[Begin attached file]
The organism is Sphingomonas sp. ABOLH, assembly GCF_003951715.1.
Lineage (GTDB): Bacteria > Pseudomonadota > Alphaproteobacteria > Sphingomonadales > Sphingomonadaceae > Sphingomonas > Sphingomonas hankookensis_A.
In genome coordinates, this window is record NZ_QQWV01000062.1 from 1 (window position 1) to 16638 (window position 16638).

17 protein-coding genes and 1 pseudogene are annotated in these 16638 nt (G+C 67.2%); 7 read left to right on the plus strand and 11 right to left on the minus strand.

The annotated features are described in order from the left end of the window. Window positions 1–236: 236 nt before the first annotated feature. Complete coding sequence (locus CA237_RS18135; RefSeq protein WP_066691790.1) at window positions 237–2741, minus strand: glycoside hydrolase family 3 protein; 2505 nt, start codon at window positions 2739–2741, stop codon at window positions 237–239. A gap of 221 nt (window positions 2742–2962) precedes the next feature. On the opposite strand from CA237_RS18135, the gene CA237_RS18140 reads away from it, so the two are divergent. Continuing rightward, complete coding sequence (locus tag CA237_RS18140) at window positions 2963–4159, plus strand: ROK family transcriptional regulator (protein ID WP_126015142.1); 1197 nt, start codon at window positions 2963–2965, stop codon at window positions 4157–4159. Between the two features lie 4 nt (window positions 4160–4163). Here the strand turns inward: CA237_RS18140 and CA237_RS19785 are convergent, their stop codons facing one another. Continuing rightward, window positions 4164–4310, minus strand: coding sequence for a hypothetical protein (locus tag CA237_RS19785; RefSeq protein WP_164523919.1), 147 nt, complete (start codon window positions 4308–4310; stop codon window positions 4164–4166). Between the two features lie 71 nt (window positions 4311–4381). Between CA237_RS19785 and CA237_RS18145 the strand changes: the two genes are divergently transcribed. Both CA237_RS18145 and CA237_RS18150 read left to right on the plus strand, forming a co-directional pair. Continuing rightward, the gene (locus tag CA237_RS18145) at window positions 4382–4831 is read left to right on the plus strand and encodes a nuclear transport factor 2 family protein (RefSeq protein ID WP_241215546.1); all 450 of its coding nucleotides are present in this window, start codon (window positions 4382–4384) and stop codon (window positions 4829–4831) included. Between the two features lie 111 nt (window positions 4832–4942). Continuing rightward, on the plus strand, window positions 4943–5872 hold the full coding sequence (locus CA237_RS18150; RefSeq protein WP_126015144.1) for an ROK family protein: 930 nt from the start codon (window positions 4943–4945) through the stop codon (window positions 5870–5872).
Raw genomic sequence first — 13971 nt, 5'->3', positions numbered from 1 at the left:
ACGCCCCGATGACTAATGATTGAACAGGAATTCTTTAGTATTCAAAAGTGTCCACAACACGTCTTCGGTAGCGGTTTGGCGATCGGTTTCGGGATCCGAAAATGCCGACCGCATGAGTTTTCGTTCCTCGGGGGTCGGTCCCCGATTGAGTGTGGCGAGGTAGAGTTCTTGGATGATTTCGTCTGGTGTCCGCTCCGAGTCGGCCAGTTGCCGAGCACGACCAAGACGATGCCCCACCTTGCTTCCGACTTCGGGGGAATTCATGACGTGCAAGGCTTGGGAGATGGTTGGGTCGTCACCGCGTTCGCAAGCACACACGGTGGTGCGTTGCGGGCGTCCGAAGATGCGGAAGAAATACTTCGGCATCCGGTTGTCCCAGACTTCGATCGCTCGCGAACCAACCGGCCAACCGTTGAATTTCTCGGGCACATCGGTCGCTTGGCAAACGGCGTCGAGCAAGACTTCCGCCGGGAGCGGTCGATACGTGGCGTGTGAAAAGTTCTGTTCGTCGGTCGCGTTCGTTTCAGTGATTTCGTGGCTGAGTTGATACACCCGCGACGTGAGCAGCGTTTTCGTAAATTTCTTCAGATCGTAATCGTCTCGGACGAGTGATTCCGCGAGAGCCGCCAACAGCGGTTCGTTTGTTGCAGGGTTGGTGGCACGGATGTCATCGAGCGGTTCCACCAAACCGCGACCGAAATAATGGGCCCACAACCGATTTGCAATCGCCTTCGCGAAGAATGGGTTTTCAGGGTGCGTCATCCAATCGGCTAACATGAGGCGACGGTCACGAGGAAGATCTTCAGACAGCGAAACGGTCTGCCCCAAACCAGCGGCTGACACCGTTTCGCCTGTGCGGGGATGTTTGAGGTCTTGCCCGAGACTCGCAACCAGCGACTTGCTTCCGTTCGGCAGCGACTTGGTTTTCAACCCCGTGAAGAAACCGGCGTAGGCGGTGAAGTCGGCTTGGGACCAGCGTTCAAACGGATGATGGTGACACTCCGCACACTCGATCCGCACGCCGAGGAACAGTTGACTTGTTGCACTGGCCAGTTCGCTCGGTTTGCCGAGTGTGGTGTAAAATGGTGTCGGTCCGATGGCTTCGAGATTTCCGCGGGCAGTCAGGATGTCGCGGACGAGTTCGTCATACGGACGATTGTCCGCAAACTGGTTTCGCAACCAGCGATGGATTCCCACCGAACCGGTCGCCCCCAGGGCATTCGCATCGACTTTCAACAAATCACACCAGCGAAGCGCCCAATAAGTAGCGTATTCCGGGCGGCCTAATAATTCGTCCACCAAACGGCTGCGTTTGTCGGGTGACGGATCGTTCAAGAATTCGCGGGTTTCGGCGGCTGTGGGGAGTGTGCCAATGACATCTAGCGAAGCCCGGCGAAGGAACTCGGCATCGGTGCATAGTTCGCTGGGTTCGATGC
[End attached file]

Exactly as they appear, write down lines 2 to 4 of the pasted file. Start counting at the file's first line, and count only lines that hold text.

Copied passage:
Lineage (GTDB): Bacteria > Pseudomonadota > Alphaproteobacteria > Sphingomonadales > Sphingomonadaceae > Sphingomonas > Sphingomonas hankookensis_A.
In genome coordinates, this window is record NZ_QQWV01000062.1 from 1 (window position 1) to 16638 (window position 16638).

17 protein-coding genes and 1 pseudogene are annotated in these 16638 nt (G+C 67.2%); 7 read left to right on the plus strand and 11 right to left on the minus strand.